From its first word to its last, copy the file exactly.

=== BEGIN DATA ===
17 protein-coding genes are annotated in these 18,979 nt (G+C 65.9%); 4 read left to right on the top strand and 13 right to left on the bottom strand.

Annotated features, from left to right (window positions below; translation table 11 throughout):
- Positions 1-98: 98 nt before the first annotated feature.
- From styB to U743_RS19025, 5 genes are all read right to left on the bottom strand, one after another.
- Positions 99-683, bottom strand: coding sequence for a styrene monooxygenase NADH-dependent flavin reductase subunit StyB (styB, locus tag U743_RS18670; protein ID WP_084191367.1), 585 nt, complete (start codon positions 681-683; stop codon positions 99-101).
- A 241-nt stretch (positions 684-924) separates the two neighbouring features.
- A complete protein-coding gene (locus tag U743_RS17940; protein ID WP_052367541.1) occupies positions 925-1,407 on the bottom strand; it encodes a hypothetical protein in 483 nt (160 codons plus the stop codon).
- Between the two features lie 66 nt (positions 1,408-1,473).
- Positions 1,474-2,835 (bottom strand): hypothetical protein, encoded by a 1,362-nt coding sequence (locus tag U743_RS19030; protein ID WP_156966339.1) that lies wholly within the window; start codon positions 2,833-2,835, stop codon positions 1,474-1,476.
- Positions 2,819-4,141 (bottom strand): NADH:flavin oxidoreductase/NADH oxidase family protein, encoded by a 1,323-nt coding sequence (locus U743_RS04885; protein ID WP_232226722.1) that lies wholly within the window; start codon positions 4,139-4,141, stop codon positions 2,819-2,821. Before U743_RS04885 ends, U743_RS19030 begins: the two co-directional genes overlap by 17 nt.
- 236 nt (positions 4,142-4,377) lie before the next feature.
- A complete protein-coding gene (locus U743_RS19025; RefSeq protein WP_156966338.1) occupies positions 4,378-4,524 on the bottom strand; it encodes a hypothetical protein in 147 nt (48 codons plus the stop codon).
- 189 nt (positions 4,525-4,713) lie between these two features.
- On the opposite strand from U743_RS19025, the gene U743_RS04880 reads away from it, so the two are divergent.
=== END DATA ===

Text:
17 protein-coding genes are annotated in these 18,979 nt (G+C 65.9%); 4 read left to right on the top strand and 13 right to left on the bottom strand.

Annotated features, from left to right (window positions below; translation table 11 throughout):
- Positions 1-98: 98 nt before the first annotated feature.
- From styB to U743_RS19025, 5 genes are all read right to left on the bottom strand, one after another.
- Positions 99-683, bottom strand: coding sequence for a styrene monooxygenase NADH-dependent flavin reductase subunit StyB (styB, locus tag U743_RS18670; protein ID WP_084191367.1), 585 nt, complete (start codon positions 681-683; stop codon positions 99-101).
- A 241-nt stretch (positions 684-924) separates the two neighbouring features.
- A complete protein-coding gene (locus tag U743_RS17940; protein ID WP_052367541.1) occupies positions 925-1,407 on the bottom strand; it encodes a hypothetical protein in 483 nt (160 codons plus the stop codon).
- Between the two features lie 66 nt (positions 1,408-1,473).
- Positions 1,474-2,835 (bottom strand): hypothetical protein, encoded by a 1,362-nt coding sequence (locus tag U743_RS19030; protein ID WP_156966339.1) that lies wholly within the window; start codon positions 2,833-2,835, stop codon positions 1,474-1,476.
- Positions 2,819-4,141 (bottom strand): NADH:flavin oxidoreductase/NADH oxidase family protein, encoded by a 1,323-nt coding sequence (locus U743_RS04885; protein ID WP_232226722.1) that lies wholly within the window; start codon positions 4,139-4,141, stop codon positions 2,819-2,821. Before U743_RS04885 ends, U743_RS19030 begins: the two co-directional genes overlap by 17 nt.
- 236 nt (positions 4,142-4,377) lie before the next feature.
- A complete protein-coding gene (locus U743_RS19025; RefSeq protein WP_156966338.1) occupies positions 4,378-4,524 on the bottom strand; it encodes a hypothetical protein in 147 nt (48 codons plus the stop codon).
- 189 nt (positions 4,525-4,713) lie between these two features.
- On the opposite strand from U743_RS19025, the gene U743_RS04880 reads away from it, so the two are divergent.